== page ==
Sunday, August 20, 2017

Pattern review: The Laneway Dress by Jennifer Lauren Handmade, in Outback Wife barkcloth

When New Zealand designer Jennifer Lauren put out a call for pattern reviewers to help spread the word about her designs, I shot up my hand.  I've admired many of her patterns but had not yet sewn one. And I'd recently purchased her latest, the Laneway Dress, on first sight. I'd even had it printed already, so this was the perfect incentive to make it happen.


What I loved about the Laneway Dress pattern before I even made it:
  • inclusive sizing from 6 - 24
  • separate bodices for B, C and D cups (yayyy!)
  • that fabulous asymmetrical collar, plus two other options
  • pockets
  • flared, hip-skimming skirt without gathers
  • bust shaping with tucks at centre front.







I had some precious Gertrude Made 'Outback Wife' cotton barkcloth stashed for a summer frock. The retro floral was the perfect match for the Laneway. But first, using some old fabric from out the back of the shop, I made a muslin of the bodice and sleeves. Here's a (thankfully) very poor quality photo of the back, when tried on:

See that big crease happening in the centre? With the help of wonderful Instagram sewing friends I determined that the bodice waistline was both a bit tight, and long on me. Which is no surprise since I am not tall and my 'natural waist' (narrowest part) is proportionally high on my torso. Also, my measurements compared to the pattern's sizing chart indicated I may need a smidgen more room at the waist. These are common alterations for me. Being able to custom-fit clothing like this is one of the most satisfying parts of sewing!

My alterations
  • Let out the back darts and side seams a little at the waistline.
  • Shortened the bodice by 1 inch from front to side seams, increasing to 1.5 inches removed at centre back.
  • Widened front and back skirt panels to match extra room at waist.
The rest of the bodice and sleeves fit so nicely that I was confident to move to my 'good' fabric without a second muslin.

I'm thrilled to report that the Gertrude Made barkcloth - designed in Australia, made in Japan - was such a pleasure to work with. It has just the right amount of body and drape for this pattern, and it cut and sewed like a dream. The combination of beautiful pattern drafting and great fabric made easing the set-in sleeves an absolute pleasure, and the result is a sleeve that sits 'just so' and allows excellent freedom of movement.

So. Wanna see the finished frock? Please pardon a few creases.


Yes, I did attempt some pattern matching at the back seam and I think it's 'good enough'!

Inspired by a vintage dress I own, I added self-fabric piping at the waistline, and I'm delighted with the effect. I used cotton piping cord (we have it in the shop) and bias strips, and basted the piping to the skirt before joining skirt and bodice.
My only deviation from the very thorough instructions was to use a regular zip rather than invisible. I have a bit of a fear of the invisible zip and besides, I thought it would probably be incompatible with the waist piping. I'm quite happy with the look of a regular centre back zip, although I can appreciate the very clean finish that an invisible one would provide.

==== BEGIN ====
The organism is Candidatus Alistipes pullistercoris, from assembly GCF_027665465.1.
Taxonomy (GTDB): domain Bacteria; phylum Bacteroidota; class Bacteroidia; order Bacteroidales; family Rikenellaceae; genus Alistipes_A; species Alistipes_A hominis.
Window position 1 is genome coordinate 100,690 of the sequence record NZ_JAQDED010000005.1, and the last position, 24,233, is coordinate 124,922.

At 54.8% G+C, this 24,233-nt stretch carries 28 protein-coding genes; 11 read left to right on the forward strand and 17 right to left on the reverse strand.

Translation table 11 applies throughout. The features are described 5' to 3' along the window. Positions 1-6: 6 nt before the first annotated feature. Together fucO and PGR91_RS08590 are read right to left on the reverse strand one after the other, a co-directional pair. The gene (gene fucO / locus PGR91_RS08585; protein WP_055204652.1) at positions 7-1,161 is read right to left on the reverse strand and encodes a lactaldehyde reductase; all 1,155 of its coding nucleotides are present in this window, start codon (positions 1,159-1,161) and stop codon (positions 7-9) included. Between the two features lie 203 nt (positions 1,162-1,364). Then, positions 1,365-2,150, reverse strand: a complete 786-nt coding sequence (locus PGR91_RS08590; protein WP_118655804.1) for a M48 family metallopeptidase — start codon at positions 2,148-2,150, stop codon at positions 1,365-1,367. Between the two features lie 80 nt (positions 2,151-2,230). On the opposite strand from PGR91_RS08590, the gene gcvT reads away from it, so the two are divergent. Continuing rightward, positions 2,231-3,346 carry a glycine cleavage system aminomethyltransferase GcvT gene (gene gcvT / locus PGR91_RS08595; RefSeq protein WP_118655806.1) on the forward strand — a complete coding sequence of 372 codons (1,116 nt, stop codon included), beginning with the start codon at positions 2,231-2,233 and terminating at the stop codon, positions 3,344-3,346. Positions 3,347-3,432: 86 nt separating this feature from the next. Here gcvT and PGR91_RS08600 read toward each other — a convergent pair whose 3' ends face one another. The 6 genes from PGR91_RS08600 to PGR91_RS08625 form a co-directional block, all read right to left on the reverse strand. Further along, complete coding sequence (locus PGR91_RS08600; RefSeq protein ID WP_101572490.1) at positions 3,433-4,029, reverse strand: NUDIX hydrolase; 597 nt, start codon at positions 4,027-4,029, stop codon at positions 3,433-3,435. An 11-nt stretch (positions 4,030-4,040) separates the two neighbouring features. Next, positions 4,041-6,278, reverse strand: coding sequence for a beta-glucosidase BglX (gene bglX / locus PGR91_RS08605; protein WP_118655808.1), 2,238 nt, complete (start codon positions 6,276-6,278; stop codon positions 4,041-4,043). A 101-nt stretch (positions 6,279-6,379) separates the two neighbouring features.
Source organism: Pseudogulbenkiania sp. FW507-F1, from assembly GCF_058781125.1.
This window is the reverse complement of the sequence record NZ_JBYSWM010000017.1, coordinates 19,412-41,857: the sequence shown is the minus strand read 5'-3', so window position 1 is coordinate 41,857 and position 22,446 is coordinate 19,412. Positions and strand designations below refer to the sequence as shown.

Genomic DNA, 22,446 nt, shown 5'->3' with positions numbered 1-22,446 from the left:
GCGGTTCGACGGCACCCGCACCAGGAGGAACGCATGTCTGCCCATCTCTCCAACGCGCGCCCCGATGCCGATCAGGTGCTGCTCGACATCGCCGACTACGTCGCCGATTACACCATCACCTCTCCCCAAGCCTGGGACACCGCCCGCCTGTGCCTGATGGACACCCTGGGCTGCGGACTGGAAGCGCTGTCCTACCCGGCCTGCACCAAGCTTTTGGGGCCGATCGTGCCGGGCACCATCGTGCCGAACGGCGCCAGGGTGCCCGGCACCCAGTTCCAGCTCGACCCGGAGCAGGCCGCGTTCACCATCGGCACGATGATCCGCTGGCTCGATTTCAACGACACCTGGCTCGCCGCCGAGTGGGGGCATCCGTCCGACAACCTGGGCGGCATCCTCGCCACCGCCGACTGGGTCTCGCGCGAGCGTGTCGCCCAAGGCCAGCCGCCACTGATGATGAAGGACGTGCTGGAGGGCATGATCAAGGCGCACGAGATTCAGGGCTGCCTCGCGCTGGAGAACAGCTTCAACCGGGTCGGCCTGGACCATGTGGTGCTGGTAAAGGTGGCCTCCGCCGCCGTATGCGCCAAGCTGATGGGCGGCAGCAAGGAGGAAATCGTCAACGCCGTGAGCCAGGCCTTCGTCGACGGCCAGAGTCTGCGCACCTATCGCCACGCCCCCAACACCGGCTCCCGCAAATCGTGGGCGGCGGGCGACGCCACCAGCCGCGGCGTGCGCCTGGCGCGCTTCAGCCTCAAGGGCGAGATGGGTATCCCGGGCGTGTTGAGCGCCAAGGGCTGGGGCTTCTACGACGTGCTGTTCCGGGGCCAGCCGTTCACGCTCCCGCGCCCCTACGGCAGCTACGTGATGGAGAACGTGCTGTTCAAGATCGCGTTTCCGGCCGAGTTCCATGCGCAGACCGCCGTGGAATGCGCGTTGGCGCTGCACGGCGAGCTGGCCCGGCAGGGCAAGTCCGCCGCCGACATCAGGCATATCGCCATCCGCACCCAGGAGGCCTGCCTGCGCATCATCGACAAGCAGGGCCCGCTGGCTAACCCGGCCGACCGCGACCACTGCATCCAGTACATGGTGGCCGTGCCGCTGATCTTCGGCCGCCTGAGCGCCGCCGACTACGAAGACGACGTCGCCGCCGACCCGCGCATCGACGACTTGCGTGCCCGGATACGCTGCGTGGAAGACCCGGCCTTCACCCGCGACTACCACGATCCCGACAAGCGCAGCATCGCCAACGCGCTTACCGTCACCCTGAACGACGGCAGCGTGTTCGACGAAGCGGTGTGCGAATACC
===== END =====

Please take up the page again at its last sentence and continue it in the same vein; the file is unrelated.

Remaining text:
The little collar is created simply and cleverly with a facing and I decided to use one of the Gertrude Made solid colour barkcloths for a touch of contrast. I *may* have enlisted Fiona's help to try all eight of the colours we have in stock and honestly, they pretty much all could have worked! It's such a clever and beautiful range of fabrics. The Yellow Ochre ultimately seemed the most fun. The instructions suggest tacking the collar points down with a few stitches or even decorative buttons, but I love the way this gently falls, as-is.

What I love about the Laneway Dress now I've made it:
  • The fit which is excellent with only minor (typical for me) alterations.
  • The comfort: with all the style of a fit'n'flare, the Laneway is not at all restrictive. I can move! I can eat! I intend to wear it a lot once the weather warms up. I was freezing in these photos!
  • The pockets - a little extra attention to detail means the pocket openings are set just inside the side seam, for a very neat and 'hidden' finish, and the top is secured in the front waist seam so they don't flap about.
  • The lovely soft-pleated shaping provided by those 'open-ended' bust darts, which I've not tried before.
  • The perfect amount of ease in the sleeve cap: it's a subtle, but beautiful thing.
  • That collar. And all the rest of it!
helpful posing suggestions from my 9y.o.

the obligatory canine accessory shot
it's just a damn great frock

To summarise:

PATTERN:
The Laneway Dress by Jennifer Lauren Handmade, pdf only from Jennifer's shop, sizes 6 - 24, B, C & D cups.
FABRIC: 100% cotton barkcloth, Outback Wife, Kirstine in pink, by Gertrude Made (sold out but others available here and new range soon to be launched), plus coordinating Yellow Ochre
SIZE: 12D
ALTERATIONS: shortened bodice and increased waist as detailed above.
COMMENTS: This dress was an absolute pleasure to make (aside from a whole lot of unpicking because of a silly mistake I made when I neglected to cut off about 4cm outside the 'cut on fold' line of the front skirt pattern piece, resulting in a fully assembled skirt that was waaaaay too wide... yeah don't do that). I really, really appreciate the bust size options. The 12D has plenty of room for me and I would suggest slightly larger than a D-cup may be able to fit without alteration, too. The instructions were excellent and I highly recommend the pattern if the style appeals to you!

- Jane & Fiona xx